Why it will prove the making of West Ham
So this is it. West Ham United are one step closer to realising their dream and, controversial or not, it’s one hell of a dream to have if things all go smoothly.
The idea of moving away from Upton Park and into the wonderful Olympic Stadium is beginning to grow on many West Ham fans who were initially apprehensive about the move. The thought of the ground still having the running track and what that could do to the atmosphere at games wasn’t something fans were too positive about. But now the club have confirmed retractable seating will be put in place, the fans can sit back and witness what could be the start of a very bright future for the football club.
Firstly, the Premier League club’s value is going to rocket significantly, which will make it much more attractive to prospective buyers, regardless of its current £80million debt. That debt will have also shrunk by the time the Hammers finally move into the ground, adding even more value. In order to secure highest-bidder status, co-owners David Gold and David Sullivan have had to agree to hand a share of any profits made from a future sale of the club back to the taxpayer, which won’t be a problem for them because they didn’t buy West Ham for personal profit. They have the club’s best interests at heart and they are doing whatever they possibly can to improve the club on every level.
Secondly, with Arsenal already in their own 60,000 seater stadium, Tottenham ready to build theirs and Chelsea possibly searching for land to build one, West Ham would be in danger of being left behind as the three big London clubs expand around them. A stadium of such capacity brings so much potential and brings scope for a larger fan base due to the attraction of such a fantastic stadium in a now famous area like the Olympic Park in Stratford. If the club are not able to keep up with the other top London clubs moving forward, it would be almost impossible to compete at the highest level in the future.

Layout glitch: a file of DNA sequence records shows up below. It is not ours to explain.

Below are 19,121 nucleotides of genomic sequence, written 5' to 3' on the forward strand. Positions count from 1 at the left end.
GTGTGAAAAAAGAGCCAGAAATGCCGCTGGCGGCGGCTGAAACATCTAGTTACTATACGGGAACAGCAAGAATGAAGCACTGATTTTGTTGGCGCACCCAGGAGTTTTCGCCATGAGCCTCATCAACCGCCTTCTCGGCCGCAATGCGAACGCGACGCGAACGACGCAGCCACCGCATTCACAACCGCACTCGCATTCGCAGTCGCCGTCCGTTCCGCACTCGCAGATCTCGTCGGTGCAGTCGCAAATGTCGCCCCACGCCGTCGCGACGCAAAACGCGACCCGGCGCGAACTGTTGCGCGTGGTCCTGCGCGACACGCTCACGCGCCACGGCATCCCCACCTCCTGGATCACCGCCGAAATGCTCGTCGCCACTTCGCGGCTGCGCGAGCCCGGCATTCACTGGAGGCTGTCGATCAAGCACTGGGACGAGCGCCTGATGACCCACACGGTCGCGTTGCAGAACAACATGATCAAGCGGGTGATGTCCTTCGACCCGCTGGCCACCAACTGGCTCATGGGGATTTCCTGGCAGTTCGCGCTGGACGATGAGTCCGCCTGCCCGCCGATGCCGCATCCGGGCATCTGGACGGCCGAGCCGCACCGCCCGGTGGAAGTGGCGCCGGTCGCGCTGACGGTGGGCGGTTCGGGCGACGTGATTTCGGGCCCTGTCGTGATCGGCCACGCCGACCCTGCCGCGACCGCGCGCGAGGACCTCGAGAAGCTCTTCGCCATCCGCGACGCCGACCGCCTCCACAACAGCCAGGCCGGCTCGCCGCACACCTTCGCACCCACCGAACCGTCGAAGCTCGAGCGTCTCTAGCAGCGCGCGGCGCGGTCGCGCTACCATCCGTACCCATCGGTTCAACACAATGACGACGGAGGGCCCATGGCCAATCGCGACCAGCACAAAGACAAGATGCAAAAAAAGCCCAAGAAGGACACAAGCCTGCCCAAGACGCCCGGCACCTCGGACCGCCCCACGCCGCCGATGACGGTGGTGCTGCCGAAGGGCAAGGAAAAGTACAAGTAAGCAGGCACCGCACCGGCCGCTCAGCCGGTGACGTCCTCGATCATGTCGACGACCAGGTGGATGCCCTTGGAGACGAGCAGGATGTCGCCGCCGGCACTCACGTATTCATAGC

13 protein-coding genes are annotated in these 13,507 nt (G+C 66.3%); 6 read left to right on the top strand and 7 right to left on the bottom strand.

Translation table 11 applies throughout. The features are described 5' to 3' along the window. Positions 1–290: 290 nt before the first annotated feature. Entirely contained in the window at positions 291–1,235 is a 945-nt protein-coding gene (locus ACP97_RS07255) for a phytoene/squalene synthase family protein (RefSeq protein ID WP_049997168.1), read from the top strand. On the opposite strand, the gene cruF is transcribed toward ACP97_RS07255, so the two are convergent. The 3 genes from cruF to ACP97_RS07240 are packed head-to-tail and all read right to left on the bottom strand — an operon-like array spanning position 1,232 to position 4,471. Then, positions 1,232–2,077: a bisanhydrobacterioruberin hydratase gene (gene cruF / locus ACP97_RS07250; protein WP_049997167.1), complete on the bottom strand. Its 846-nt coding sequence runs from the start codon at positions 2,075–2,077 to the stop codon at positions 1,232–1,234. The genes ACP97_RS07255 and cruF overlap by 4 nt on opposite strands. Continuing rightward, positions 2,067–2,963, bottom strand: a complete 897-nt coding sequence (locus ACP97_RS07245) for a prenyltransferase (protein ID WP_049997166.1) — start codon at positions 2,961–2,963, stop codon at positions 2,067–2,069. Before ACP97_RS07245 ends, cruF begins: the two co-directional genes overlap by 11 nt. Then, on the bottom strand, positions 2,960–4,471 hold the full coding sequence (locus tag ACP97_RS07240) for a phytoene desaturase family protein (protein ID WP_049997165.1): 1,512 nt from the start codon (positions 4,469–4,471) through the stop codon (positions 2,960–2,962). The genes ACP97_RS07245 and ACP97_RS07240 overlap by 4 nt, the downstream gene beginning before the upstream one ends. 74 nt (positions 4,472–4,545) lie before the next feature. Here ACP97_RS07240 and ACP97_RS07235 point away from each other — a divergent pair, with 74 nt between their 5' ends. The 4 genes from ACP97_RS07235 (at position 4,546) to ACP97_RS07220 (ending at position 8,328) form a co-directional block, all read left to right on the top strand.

Then you’ve got the commercial opportunities the move will bring. The London 2012 Olympics was one of the most successful in history and the iconic stadium, in which so many dreams were realised by so many different nationalities in the summer, will remain a major attraction for tourists around the world for decades. With West Ham playing there in the best league in the world every week, their name will suddenly be on the map, attracting more fans, big sponsorship deals and worldwide TV coverage.
On the playing side of things, with the increased revenue from the likes of gate receipts, sponsorship and merchandising, the club will be able to afford better players on higher wages. The Financial Fair Play rulings won’t have the restrictive affect it might have if West Ham were to remain at Upton Park for the foreseeable future. We all know that with better players comes more points, which ultimately results in silverware and, dare I say it, regular European football in eventually the Champions League. Laugh all you like, but this is the exciting reality West Ham are currently faced with. I have said it before and nothing will change my view, with this move West Ham could become a true force in English football, if not European football. It’s a huge step for the Hammers, one that is going to take a lot of time, but one that could be hugely significant.
It isn’t a done deal yet, but it’s a step closer to an exciting future for West Ham United. It could be the waking of a sleeping giant in London. A giant that has never been able to properly compete with its London counterparts like Arsenal and Chelsea, but ultimately could be on the same level as them in the not too distant future.
As the famous song goes, “And like my dreams they fade and die, fortunes always hiding.” Not any more, Hammers fans, the club’s fortunes are coming out of hiding and our dreams are well and truly alive.
Do you think West Ham’s move to the Olympic Stadium could be the start of something special? Or do you think staying with their roots at Upton Park is essential?